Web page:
Friday February 23, 2018

In India, Blood Transfusions are affecting people with HIV

As per the HIV Estimation Report (2015), 21.17 lakh people are presently living in the country with HIV/AIDS

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Blood transfusion. Image source: ww.dailytech.com
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  • India’s blood donation system has recently suffered a major setback due to reduced funding and growing self-approbation
  • As per the HIV Estimation Report (2015), 21.17 lakh people are presently living in the country with HIV/AIDS
  • Paying blood donors is banned in India, but it is rampant in the country and makes up as the fuel to a lucrative blood business in the black market

2234 people in the last 17 months have contracted HIV because they were so sick they needed blood.

The National Aids Control Organisation (NACO) has revealed the information in response to an RTI petition filed by information activist, Chetan Kothari, said a BBC Report.

According to the RTI reply, Uttar Pradesh makes up the highest number of patients infected with HIV through transfusion of contaminated blood in hospitals with 361 cases, followed by Gujarat with 292 cases and Maharashtra with 276 cases. The Capital Delhi alone has registered 264 cases as of yet.  States like Meghalaya, Tripura and Sikkim have zero reports.

Kothari says he was “shocked” by the information his query brought out. He added, “This is the official data, provided by the government-run NACO. I believe the real numbers would be double or triple that.”

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As per the HIV Estimation Report (2015), 21.17 lakh people are presently living in the country with HIV/AIDS. With this, India constitutes the world’s third largest population of people affected by HIV. The other two leading the numbers are South Africa (68 lakhs) and Nigeria (34 lakhs).

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Despite many efforts, blood transfusion remains a source of HIV infection globally, with its incidence varying between high-income and low-income countries. In India, shortage of several million blood units occurs every year, with only 1% being the rate by which HIV infection through blood transfusion has decreased lately.

According to the Indian Journal of Anaesthesia, dated 2014, Volume 58, Issue 5, the government has set standards for safe blood transfusion but these suffer a heavy lack of proper implementation.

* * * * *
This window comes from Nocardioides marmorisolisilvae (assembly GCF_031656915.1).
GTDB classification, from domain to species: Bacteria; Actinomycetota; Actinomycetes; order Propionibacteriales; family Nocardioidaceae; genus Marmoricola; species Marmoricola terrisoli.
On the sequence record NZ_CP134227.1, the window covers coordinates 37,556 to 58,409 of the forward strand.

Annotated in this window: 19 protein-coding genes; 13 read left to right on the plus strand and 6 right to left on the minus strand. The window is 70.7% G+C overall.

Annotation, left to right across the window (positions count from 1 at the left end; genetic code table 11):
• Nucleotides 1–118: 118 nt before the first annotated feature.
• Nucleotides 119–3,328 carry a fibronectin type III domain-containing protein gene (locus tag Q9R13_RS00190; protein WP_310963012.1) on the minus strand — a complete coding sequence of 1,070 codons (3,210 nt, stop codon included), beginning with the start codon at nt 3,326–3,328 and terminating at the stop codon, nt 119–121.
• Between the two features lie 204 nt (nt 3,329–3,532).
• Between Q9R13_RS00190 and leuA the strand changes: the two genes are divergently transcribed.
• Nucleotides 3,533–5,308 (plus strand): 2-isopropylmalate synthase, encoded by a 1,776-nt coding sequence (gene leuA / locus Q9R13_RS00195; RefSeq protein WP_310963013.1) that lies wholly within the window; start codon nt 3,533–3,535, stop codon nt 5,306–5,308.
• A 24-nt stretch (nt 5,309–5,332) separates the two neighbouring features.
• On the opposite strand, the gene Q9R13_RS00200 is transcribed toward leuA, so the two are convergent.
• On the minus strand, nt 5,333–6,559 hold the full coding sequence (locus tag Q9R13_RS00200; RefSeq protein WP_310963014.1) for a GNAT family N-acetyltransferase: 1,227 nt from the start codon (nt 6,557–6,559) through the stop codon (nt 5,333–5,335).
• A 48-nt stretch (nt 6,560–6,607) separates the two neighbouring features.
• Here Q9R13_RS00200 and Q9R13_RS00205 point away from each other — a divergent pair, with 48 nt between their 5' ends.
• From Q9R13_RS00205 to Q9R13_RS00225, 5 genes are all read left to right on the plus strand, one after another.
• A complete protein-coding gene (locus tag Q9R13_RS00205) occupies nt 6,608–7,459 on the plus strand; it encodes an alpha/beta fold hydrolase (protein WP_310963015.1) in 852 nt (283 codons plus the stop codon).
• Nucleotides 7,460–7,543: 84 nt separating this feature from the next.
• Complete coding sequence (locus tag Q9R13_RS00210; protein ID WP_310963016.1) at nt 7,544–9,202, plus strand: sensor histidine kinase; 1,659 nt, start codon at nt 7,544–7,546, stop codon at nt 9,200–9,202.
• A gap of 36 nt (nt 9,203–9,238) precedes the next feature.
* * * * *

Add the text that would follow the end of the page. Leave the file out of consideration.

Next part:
“There are private labs which also conduct these tests but they charge hefty amounts. Therefore, it is not possible for poor people to get it done,” said Kothari.

The law in India makes it mandatory for hospitals to screen both the donors and the donated blood and check for HIV, hepatitis B and C, malaria, syphilis, and other such infections.”But each such test costs 1,200 rupees and most hospitals in India do not have the testing facilities. Even in a big city like Mumbai, only three private hospitals have HIV testing facilities. Even the largest government hospitals do not have the technology to screen blood for HIV,” said Kothari.

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A larger section of people coming from the lower strata donates blood to earn immediate money. Even though payment to blood donors is banned in India, this section makes up as the fuel to a lucrative blood business in the black market.

Other than blood banks, hospitals often ask families of patients to get donors so they can stock up for a later need of blood transfusion. Ideally, all blood banks must examine the donor’s medical history and the presence of any chronic illness. They must compulsorily counsel the donors and finally check the donated blood during the entire process of blood donation. There is also a ‘window period’ when a donor might not test positive for weeks even after being affected by HIV. However, there are tests to reduce the same and accelerate the donation procedure, but costs are high.

There are state-run and national level NGOs that volunteer and set up blood donation camps across with the help of social service enthusiasts and prominent activists. “I am required to look for at least 18-19 donors a day as an intern at the primary level,” said Nidhi Tripathi, who works with The Saviour NGO in Kolkata. The organisation has arranged “over 500 donors in an emergency, registered over 20,000 people as emergency blood donors and conducted many blood donation camps in public.”

India’s blood donation system has recently suffered a major setback due to reduced funding and growing self-approbation. “More blood donation campaigns with a stringent safety-checking mechanism needs to be promoted,” says Dr N. Alam, a Homeopath physician, based in Patna.

According to officials, the decrease in the number of newer infections has led to funding being reduced over the years. Also, in the last two years, widespread deficiencies of stocks of important drugs and testing kits have resulted due to bureaucratic delays having “little or no accountability.”

 While it becomes absolutely essential to strengthen the screening process of blood donors, it is also vital for the government to pay heed to funds in the health sector.

“The central and the state government need to coordinate and bring out a measure so that these things are made available to the poor,” said Kothari.

-by Maariyah Siddiquee, an intern at NewsGram. Twitter: @MaariyahSid

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  • Pashchiema Bhatia

    The government would have to work on such cases. Medical negligence and rackets lead to loss of lives. They have to inquire into such issues seriously.

  • AJ Krish

    I don’t get it.Background detailing and testing has to be done for blood donation to prevent transmission of HIV through contaminated blood.Yet the government fails to provide the necessary support that is needed to do all the tests and these tests ain’t that cheap.This is a matter of grave consequence as HIV is feared and dreaded by all .The government has to rise to the occasion.

  • Vrushali Mahajan